When an integer is converted to a floating-point number that cannot be represented exactly, the result of the conversion is the nearest value that can be represented exactly. This result is the natural result of the conversion on the hardware, and can be higher or lower than the original value.
When a floating-point number is converted at compile time to an integer or another floating-point type, and the result cannot be represented, the compiler issues a diagnostic message.
When an integral number or double floating-point number is converted
to a floating-point number that cannot exactly represent the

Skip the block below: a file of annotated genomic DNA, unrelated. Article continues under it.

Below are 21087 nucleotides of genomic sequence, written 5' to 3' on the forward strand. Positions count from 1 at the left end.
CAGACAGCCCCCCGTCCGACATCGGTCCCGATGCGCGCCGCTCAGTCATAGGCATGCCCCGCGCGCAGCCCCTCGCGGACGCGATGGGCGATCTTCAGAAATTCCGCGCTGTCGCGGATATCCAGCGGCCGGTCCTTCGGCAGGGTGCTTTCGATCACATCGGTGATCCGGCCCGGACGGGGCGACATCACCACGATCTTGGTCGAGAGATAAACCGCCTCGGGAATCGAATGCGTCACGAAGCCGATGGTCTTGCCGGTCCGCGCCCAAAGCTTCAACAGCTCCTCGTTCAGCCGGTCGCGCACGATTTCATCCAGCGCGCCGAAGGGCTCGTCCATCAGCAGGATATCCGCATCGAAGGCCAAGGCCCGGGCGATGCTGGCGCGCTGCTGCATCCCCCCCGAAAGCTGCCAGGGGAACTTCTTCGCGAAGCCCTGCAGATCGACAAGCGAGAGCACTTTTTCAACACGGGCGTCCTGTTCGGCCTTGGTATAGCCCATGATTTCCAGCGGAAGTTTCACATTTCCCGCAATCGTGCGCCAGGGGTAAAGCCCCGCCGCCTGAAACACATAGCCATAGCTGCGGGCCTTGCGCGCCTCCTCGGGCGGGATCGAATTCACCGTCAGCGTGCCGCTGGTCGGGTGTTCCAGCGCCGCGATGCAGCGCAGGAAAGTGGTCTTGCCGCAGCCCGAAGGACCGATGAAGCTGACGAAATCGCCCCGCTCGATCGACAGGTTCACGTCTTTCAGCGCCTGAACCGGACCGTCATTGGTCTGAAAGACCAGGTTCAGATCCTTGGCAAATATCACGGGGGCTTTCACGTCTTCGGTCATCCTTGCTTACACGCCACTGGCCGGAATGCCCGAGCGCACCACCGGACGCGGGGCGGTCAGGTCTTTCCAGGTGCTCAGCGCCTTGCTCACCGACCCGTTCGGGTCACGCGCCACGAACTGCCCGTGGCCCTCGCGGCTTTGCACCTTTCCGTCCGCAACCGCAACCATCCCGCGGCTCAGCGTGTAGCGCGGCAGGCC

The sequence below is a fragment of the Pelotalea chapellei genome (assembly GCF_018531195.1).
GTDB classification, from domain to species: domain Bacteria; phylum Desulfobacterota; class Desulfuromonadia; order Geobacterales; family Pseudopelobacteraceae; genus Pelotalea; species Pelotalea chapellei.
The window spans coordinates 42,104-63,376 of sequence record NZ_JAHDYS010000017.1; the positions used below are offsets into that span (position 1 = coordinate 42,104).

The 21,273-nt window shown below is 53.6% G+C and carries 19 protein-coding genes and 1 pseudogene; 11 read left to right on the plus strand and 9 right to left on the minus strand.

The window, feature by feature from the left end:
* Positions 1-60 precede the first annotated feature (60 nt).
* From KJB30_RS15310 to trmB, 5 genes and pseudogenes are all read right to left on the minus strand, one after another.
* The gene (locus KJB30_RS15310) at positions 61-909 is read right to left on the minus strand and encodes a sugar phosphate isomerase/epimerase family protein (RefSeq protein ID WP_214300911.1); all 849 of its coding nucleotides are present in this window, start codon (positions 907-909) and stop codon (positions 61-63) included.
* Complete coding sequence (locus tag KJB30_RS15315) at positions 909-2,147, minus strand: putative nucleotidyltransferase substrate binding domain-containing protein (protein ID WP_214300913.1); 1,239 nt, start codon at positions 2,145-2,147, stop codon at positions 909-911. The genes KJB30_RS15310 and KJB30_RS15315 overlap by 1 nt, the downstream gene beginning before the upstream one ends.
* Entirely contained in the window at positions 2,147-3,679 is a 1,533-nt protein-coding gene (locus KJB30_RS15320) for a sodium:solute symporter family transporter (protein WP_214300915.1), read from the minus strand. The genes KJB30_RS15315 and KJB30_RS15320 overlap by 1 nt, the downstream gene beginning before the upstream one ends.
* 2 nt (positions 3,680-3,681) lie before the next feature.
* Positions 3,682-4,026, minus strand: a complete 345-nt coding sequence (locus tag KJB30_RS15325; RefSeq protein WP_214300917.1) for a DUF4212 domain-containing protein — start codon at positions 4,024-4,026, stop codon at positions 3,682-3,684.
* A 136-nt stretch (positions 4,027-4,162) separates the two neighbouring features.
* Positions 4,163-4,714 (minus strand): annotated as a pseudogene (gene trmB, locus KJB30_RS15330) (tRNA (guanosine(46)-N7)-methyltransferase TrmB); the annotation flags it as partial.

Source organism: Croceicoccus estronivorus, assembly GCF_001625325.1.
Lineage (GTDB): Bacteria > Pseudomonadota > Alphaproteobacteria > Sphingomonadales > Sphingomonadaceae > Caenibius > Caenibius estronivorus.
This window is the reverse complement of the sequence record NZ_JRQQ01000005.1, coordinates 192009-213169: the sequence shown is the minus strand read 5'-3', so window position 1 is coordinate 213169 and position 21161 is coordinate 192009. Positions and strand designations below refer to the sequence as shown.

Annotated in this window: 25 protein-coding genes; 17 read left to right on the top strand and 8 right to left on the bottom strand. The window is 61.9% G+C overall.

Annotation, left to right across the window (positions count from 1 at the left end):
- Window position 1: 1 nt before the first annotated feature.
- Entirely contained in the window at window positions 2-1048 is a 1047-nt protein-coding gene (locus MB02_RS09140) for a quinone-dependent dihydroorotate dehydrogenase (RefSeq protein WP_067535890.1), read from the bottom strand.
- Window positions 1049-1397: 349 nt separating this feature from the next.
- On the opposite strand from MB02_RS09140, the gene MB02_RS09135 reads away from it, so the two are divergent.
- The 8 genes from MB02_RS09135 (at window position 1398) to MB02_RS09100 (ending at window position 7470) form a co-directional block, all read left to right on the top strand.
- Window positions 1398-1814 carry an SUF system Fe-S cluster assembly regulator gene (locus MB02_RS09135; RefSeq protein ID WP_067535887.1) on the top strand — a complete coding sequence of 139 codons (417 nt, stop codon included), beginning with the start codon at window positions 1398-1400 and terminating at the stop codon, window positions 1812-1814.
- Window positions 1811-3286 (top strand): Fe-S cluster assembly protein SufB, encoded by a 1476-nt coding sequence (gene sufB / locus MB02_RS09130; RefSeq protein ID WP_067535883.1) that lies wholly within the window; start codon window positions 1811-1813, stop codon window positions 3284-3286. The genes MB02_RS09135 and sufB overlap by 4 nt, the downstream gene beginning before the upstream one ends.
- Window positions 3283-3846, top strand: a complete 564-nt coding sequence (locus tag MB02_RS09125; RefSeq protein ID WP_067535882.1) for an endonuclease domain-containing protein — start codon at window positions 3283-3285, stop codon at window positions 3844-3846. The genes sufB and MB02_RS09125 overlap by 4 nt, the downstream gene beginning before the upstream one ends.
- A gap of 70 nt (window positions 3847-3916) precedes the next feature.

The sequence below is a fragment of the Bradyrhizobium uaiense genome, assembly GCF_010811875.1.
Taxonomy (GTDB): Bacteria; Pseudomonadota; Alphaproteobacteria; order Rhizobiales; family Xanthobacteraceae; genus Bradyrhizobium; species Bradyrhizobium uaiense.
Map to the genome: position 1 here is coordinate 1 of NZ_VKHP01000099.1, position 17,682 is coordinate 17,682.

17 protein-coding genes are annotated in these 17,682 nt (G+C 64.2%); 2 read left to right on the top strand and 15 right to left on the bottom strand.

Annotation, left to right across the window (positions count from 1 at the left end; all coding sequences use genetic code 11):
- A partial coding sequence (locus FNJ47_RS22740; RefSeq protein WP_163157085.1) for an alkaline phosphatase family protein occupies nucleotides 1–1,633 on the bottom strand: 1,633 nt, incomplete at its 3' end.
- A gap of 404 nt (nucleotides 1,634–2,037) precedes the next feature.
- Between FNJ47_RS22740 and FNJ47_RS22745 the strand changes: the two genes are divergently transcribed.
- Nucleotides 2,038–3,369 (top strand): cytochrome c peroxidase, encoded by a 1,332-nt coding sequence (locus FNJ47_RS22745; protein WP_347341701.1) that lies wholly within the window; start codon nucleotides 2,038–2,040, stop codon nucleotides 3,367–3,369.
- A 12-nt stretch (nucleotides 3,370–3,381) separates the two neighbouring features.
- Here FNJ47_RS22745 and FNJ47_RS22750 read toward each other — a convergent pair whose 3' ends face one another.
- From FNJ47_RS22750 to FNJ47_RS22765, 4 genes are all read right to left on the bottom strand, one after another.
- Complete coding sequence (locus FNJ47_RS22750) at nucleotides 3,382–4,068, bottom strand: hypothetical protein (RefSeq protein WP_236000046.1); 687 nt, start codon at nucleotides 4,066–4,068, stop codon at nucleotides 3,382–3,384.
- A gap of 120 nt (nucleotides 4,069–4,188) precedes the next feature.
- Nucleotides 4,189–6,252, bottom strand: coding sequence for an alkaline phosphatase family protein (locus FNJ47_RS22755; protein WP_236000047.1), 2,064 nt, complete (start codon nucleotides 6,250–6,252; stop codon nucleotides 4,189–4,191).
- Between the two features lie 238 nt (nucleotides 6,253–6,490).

original value, the result is rounded to the nearest value of type
float . (For details, see the architecture manual
for your platform; for example, the MIPS R-Series Processor
Architecture Manual or the VAX Architecture Manual.)
When demoting a
double value to
if the value being converted is in the range of values that can be
represented, but not represented exactly, the result is the nearest
higher or lower value. DEC C rounds the result to the nearest
Similar rounding is performed for demotions from